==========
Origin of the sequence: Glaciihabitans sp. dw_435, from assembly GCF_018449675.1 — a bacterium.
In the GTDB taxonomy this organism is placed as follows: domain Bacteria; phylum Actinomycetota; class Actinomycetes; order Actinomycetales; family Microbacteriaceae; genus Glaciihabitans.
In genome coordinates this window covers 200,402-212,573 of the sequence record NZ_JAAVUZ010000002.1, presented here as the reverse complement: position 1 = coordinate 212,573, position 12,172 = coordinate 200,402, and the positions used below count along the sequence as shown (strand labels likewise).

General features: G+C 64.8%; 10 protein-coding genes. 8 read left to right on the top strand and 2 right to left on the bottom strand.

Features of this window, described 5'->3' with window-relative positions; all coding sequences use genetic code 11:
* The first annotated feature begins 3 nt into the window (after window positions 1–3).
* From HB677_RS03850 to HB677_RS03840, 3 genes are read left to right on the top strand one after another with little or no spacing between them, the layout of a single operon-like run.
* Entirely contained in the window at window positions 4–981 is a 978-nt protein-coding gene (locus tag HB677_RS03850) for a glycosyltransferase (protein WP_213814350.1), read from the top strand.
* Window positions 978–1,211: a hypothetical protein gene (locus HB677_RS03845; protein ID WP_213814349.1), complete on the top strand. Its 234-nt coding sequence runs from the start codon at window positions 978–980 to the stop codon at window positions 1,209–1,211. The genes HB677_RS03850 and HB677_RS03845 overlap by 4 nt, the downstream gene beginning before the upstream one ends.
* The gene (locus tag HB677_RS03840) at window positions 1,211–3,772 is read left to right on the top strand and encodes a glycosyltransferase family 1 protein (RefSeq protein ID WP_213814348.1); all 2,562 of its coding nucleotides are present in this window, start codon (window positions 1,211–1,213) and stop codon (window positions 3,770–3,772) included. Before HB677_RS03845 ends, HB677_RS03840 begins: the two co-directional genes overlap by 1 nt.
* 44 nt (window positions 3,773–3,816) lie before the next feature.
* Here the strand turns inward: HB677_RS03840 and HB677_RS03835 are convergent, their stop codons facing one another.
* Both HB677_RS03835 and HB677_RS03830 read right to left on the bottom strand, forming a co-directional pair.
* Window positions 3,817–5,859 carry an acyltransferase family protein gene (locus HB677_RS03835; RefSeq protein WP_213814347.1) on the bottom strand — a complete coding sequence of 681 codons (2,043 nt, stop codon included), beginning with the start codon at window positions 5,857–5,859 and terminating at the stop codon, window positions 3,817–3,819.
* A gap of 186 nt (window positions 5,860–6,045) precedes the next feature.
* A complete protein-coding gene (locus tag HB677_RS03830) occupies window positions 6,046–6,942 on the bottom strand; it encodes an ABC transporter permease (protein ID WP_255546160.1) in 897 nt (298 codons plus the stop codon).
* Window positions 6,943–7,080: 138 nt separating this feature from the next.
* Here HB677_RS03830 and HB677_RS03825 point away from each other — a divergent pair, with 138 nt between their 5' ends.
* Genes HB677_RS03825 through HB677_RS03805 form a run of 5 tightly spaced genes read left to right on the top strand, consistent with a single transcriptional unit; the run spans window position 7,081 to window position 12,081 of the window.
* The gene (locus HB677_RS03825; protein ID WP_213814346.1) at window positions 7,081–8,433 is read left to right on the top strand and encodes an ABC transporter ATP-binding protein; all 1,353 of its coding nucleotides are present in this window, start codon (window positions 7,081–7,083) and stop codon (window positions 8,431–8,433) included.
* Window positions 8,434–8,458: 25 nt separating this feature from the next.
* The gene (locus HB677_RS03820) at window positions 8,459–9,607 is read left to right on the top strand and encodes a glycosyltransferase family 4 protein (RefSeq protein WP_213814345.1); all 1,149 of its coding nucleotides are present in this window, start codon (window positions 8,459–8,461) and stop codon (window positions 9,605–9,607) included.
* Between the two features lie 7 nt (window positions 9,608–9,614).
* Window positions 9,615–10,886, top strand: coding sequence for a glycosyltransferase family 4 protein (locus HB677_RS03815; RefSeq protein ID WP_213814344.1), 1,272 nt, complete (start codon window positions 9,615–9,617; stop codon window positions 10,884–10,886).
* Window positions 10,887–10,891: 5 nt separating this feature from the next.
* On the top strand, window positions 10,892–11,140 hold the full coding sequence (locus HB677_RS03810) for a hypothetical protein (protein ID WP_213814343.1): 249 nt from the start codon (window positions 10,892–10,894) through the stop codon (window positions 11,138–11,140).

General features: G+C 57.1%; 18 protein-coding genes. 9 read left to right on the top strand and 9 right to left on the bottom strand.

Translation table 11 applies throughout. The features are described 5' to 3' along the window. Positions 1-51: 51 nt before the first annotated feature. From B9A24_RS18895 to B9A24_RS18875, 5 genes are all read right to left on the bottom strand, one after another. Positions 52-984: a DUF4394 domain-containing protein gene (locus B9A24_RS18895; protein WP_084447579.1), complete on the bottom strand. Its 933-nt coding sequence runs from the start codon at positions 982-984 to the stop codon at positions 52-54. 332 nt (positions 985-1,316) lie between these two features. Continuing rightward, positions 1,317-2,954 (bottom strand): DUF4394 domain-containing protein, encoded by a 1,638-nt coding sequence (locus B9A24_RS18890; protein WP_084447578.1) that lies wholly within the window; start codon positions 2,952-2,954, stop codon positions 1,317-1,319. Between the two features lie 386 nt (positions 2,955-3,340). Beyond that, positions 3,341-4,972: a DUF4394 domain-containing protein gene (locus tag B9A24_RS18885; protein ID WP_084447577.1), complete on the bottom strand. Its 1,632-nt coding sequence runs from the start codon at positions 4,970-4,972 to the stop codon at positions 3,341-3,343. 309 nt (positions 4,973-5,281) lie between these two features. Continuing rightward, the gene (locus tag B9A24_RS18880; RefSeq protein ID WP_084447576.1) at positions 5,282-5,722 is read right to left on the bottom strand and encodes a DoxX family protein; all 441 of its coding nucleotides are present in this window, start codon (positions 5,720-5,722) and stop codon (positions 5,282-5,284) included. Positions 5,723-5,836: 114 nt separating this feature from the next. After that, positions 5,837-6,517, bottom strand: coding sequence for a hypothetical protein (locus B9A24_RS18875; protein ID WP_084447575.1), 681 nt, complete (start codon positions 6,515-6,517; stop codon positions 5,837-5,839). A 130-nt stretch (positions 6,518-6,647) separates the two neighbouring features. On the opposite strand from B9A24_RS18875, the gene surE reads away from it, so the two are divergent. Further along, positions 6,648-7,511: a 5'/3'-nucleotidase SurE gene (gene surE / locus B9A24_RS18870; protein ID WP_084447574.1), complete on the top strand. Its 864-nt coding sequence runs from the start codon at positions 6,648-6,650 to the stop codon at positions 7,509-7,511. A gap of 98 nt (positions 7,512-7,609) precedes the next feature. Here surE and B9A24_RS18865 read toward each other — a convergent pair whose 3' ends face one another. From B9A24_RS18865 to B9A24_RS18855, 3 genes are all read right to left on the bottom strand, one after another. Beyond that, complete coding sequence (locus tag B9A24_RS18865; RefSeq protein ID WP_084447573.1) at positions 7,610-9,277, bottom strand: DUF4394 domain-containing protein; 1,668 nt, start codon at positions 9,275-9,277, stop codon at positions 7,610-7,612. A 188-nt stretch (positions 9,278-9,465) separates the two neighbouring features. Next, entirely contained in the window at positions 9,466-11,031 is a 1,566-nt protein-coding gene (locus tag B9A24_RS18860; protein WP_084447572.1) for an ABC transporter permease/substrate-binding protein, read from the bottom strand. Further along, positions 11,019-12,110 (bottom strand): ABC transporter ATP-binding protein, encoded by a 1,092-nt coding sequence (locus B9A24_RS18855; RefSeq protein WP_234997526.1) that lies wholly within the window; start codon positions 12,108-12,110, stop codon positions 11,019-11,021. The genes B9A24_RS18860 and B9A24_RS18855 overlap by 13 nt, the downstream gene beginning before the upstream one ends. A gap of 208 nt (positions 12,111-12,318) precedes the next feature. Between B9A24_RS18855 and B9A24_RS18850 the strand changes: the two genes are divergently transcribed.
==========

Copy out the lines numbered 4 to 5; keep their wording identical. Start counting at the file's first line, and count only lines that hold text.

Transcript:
General features: G+C 64.8%; 10 protein-coding genes. 8 read left to right on the top strand and 2 right to left on the bottom strand.

Features of this window, described 5'->3' with window-relative positions; all coding sequences use genetic code 11: